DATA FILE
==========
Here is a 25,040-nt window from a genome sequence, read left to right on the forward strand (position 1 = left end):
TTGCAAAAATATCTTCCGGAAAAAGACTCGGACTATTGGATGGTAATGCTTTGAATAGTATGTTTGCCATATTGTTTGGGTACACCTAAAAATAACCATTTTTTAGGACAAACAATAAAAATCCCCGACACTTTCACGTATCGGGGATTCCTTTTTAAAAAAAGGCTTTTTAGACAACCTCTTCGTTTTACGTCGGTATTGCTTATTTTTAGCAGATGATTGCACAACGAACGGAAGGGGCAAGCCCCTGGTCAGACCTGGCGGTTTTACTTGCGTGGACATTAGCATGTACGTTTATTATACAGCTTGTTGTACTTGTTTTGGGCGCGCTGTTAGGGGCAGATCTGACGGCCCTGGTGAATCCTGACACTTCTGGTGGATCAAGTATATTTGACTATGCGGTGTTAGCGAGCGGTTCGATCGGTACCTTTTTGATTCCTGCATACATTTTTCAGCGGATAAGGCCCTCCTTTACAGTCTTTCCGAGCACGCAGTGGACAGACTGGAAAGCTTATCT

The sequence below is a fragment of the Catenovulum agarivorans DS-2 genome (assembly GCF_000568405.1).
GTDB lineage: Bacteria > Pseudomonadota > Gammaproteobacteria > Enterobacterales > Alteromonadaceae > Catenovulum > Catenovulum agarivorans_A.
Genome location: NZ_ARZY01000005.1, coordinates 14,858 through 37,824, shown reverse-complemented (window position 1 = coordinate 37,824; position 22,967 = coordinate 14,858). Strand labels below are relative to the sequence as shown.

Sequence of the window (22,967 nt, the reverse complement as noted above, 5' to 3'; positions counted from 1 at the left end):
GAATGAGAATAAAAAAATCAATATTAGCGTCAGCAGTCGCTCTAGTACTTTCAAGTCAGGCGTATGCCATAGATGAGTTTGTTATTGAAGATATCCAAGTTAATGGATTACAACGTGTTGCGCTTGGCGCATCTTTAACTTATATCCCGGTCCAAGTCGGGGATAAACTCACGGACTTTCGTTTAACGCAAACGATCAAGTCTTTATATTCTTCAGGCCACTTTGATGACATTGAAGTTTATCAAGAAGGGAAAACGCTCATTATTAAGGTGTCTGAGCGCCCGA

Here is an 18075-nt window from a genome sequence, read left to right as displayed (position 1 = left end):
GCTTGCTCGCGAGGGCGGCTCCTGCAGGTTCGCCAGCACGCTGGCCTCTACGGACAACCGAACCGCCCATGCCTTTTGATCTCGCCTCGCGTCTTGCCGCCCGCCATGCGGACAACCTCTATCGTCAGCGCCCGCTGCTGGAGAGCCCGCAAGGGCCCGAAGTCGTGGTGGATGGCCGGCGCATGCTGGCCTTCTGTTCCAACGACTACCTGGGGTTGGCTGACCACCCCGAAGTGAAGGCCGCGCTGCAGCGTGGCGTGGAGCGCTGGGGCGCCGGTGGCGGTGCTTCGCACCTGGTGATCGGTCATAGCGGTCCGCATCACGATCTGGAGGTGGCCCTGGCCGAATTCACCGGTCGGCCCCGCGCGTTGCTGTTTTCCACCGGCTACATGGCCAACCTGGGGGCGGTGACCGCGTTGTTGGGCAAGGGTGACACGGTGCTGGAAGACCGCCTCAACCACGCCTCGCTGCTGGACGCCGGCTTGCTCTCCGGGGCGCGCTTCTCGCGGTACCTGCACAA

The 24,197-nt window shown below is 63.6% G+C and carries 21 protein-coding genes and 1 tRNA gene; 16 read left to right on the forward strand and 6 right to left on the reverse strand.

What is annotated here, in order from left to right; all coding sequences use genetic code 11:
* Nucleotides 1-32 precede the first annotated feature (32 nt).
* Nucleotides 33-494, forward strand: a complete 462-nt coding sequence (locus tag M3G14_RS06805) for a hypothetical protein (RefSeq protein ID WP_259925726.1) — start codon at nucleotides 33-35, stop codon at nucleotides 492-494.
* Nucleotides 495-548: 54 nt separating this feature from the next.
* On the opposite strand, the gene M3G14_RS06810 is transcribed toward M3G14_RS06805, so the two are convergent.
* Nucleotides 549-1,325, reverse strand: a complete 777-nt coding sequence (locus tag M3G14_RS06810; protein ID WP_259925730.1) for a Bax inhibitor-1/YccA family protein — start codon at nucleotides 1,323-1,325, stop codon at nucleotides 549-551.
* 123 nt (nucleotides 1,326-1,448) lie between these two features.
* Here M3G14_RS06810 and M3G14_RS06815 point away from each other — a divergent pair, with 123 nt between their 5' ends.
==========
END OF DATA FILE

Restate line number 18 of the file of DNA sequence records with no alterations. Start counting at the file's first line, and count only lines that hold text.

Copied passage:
* Here M3G14_RS06810 and M3G14_RS06815 point away from each other — a divergent pair, with 123 nt between their 5' ends.